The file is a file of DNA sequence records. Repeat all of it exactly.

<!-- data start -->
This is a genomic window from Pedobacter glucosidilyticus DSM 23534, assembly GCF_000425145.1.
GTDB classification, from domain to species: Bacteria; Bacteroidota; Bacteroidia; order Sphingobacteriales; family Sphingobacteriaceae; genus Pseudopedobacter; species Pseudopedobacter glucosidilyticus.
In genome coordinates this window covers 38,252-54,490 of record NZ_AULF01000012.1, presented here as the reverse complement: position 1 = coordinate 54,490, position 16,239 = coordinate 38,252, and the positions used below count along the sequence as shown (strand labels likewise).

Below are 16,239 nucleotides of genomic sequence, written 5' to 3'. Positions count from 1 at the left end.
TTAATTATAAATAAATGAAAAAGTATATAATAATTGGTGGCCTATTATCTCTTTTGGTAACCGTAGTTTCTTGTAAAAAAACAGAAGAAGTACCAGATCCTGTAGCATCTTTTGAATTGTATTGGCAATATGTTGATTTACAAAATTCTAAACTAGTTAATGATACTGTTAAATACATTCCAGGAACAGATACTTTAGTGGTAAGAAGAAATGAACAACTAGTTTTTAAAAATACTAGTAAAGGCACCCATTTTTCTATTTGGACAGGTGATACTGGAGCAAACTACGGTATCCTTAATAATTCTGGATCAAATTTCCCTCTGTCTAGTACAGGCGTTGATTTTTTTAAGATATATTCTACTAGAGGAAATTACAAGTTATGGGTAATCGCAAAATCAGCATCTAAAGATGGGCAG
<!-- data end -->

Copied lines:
This is a genomic window from Pedobacter glucosidilyticus DSM 23534, assembly GCF_000425145.1.
GTDB classification, from domain to species: Bacteria; Bacteroidota; Bacteroidia; order Sphingobacteriales; family Sphingobacteriaceae; genus Pseudopedobacter; species Pseudopedobacter glucosidilyticus.
In genome coordinates this window covers 38,252-54,490 of record NZ_AULF01000012.1, presented here as the reverse complement: position 1 = coordinate 54,490, position 16,239 = coordinate 38,252, and the positions used below count along the sequence as shown (strand labels likewise).

Below are 16,239 nucleotides of genomic sequence, written 5' to 3'. Positions count from 1 at the left end.
TTAATTATAAATAAATGAAAAAGTATATAATAATTGGTGGCCTATTATCTCTTTTGGTAACCGTAGTTTCTTGTAAAAAAACAGAAGAAGTACCAGATCCTGTAGCATCTTTTGAATTGTATTGGCAATATGTTGATTTACAAAATTCTAAACTAGTTAATGATACTGTTAAATACATTCCAGGAACAGATACTTTAGTGGTAAGAAGAAATGAACAACTAGTTTTTAAAAATACTAGTAAAGGCACCCATTTTTCTATTTGGACAGGTGATACTGGAGCAAACTACGGTATCCTTAATAATTCTGGATCAAATTTCCCTCTGTCTAGTACAGGCGTTGATTTTTTTAAGATATATTCTACTAGAGGAAATTACAAGTTATGGGTAATCGCAAAATCAGCATCTAAAGATGGGCAG